Name

Memnon was a hero of the Trojan War, a King of Ethiopia who led his armies from Africa into Asia Minor to help defend the beleaguered city but was ultimately slain by Achilles. The name Memnon means “Ruler of the Dawn”, and was probably applied to the colossi because of the reported cry at dawn of one of the statues (see below). Eventually, the entire Theban Necropolis became generally referred to as the Memnonium.
Soundsn 27 BC, a large earthquake reportedly shattered the eastern colossus, collapsing it from the waist up and cracking the lower half. Following its rupture, the remaining lower half of this statue was then reputed to “sing” on various occasions- always within an hour or two of sunrise, usually right at dawn. The sound was most often reported in February or March, but this is probably more a reflection of the tourist season rather than any actual pattern. The description varied; Strabo said it sounded “like a blow”, Pausanias compared it to “the string of a lyre” breaking, but it also was described as the striking of brass or whistling. The earliest report in literature is that of the Greek historian and geographer Strabo, who claimed to have heard the sound during a visit in 20 BC, by which time it apparently was already well-known. Other ancient sources include Pliny (not from personal experience, but he collected other reports), Pausanias, and Juvenal. In addition, the base of the statue is inscribed with about 90 surviving inscriptions of contemporary tourists reporting whether they had heard the sound or not.

The legend of the “Vocal Memnon”, the luck that hearing it was reputed to bring, and the reputation of the statue’s oracular powers became known outside of Egypt, and a constant stream of visitors, including several Roman Emperors, came to marvel at the statues. The last recorded reliable mention of the sound dates from 196 (A.D.). Sometime later in the Roman era, the upper tiers of sandstone were added (the original remains of the top half have never been found); the date of this reconstruction is unknown, but local tradition places it circa 199, and attributes it to the Roman Emperor Septimius Severus in an attempt to curry favour with the oracle (it is known that he visited the statue but did not hear the sound).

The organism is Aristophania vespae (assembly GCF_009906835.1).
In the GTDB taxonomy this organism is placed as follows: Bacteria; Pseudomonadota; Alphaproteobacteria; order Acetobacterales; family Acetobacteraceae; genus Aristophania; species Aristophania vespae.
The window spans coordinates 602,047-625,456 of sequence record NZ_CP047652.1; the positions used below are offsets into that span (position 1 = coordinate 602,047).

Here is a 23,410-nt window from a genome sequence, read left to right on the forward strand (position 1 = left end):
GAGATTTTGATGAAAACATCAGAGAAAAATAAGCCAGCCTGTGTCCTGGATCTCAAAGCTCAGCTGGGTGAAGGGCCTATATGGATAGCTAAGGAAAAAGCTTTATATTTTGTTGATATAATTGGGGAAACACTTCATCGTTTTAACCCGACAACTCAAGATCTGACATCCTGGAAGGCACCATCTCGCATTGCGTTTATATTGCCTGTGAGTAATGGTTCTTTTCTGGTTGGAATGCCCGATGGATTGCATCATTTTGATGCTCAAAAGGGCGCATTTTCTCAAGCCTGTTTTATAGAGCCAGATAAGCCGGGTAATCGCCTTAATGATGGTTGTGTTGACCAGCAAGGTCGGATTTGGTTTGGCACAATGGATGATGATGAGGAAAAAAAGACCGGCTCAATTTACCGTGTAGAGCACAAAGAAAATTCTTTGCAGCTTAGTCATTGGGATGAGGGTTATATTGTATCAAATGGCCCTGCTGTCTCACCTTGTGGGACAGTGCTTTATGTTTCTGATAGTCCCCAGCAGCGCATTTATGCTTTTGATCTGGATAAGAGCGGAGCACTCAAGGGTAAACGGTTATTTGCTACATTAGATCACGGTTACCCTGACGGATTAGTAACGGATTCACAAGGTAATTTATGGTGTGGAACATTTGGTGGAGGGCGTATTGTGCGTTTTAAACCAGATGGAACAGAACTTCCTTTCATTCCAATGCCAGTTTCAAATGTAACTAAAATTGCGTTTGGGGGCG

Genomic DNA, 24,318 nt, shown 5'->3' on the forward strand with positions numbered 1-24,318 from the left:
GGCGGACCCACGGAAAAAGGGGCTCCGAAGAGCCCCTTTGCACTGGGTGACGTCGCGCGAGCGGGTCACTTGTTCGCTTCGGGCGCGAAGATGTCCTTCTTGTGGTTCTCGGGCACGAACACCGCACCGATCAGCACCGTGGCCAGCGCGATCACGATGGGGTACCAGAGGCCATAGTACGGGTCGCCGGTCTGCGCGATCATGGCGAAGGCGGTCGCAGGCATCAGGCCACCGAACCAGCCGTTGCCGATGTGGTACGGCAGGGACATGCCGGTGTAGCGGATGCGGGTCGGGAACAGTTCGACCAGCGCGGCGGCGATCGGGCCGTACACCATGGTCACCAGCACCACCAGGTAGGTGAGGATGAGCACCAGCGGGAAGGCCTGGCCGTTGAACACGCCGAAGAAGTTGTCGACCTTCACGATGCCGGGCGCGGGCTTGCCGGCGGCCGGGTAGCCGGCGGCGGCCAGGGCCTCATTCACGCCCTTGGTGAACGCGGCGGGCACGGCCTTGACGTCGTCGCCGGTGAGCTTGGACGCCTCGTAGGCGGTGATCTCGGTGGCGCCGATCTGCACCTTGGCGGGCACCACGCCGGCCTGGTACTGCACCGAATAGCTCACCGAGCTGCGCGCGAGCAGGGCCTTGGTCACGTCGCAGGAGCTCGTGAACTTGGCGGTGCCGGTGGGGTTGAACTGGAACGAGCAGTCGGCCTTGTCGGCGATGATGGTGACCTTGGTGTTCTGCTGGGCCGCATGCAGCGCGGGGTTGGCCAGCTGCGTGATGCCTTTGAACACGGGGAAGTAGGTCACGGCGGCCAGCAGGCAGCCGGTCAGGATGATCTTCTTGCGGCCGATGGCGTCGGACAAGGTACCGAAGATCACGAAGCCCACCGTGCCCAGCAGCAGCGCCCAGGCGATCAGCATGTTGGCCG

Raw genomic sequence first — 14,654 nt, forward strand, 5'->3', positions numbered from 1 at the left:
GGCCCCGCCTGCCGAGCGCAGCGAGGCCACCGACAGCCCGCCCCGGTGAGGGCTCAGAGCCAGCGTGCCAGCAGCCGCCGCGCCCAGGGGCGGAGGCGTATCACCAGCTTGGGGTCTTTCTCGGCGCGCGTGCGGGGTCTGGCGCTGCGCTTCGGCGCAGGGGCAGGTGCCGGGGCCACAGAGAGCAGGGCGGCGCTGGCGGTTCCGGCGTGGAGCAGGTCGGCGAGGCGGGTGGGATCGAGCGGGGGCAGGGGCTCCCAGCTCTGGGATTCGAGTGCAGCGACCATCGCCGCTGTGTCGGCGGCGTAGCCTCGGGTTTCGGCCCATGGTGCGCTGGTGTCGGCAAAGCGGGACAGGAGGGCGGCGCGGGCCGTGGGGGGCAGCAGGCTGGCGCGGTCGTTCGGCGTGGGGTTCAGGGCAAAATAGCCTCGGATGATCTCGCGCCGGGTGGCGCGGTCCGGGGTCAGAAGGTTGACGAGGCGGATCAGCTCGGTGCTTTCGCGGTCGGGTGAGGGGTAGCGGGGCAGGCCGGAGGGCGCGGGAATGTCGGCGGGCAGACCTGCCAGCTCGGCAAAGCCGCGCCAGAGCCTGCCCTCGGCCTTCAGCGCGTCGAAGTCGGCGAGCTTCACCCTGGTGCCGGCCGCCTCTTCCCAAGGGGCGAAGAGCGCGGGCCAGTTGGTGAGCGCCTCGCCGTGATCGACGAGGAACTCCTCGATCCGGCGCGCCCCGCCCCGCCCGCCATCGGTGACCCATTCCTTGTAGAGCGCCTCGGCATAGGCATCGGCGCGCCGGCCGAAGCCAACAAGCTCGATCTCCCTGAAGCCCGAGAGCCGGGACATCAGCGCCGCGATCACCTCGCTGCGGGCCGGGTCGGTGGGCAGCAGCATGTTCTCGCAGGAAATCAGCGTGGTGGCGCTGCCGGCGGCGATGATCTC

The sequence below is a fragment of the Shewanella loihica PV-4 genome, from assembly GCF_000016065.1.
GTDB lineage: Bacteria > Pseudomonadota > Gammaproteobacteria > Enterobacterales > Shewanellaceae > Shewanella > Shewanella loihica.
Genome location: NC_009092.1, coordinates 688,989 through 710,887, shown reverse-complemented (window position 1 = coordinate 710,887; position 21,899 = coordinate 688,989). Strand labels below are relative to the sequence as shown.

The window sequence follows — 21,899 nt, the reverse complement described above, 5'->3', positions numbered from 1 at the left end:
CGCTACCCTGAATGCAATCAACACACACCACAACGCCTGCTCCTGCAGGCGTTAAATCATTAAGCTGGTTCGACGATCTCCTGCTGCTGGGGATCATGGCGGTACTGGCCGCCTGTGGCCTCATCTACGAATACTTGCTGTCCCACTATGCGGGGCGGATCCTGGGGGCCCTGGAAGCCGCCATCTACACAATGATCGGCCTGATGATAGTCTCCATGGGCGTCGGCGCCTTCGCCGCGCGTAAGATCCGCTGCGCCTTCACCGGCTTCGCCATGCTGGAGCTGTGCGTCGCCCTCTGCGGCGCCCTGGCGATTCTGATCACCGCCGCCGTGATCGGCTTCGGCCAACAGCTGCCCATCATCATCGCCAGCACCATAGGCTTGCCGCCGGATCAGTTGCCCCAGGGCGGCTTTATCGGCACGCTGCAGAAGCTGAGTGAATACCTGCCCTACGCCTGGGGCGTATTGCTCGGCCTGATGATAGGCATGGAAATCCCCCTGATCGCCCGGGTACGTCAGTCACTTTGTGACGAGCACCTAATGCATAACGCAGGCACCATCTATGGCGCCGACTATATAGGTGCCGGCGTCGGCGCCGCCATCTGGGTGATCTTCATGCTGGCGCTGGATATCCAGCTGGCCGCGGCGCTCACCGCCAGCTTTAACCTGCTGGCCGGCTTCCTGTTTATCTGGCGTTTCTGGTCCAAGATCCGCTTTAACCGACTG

Various explanations have been offered for the phenomenon; these are of two types: natural or man-made. Strabo himself apparently was too far away to be able to determine its nature: he reported that he could not determine if it came from the pedestal, the shattered upper area, or “the people standing around at the base”. If natural, the sound was probably caused by rising temperatures and the evaporation of dew inside the porous rock. Similar sounds, although much rarer, have been heard from some of the other Egyptian monuments (Karnak is the usual location for more modern reports). Perhaps the most convincing argument against it being the result of human agents is that it did cease, probably due to the added weight of the reconstructed upper tiers.

A few mentions of the sound in the early modern era (late 18th and early 19th centuries) seem to be hoaxes, either by the writers or perhaps by locals perpetuating the phenomenon.

The “Vocal Memnon” features prominently in one scene of Henrik Ibsen’s Peer Gynt. They also show up in Oscar Wilde’s fairy tale “The Happy Prince.”

Read more: http://www.touregypt.net/collmem.htm#ixzz2d8EYYjAR

http://egyptsites.wordpress.com/2009/02/10/the-colossi-of-memnon/

Sydney Australia

Early Morning on Opera House

Early morning light on the Opera House

Sunrise in Sydney

Sydney at Sunrise

Moon over the Harbor Bridge

Moon over the Harbor Bridge

Sydney Opera House at Sunrise

Opera House at Sunrise

 

Sydney Harbor Bridge at Sunrise

Sydney Harbor Bridge at Sunrise

Sydney Fort Denison

Fort Denison

 

Sunrise on the Ship

Sunrise on the Ship

Sydney in Spring

Sydney in Spring

On Observatory Hill

On Observatory Hill looking toward the Bridge

Harbor Bridge

Harbor Bridge from Observatory Hill

ship between opera and bridge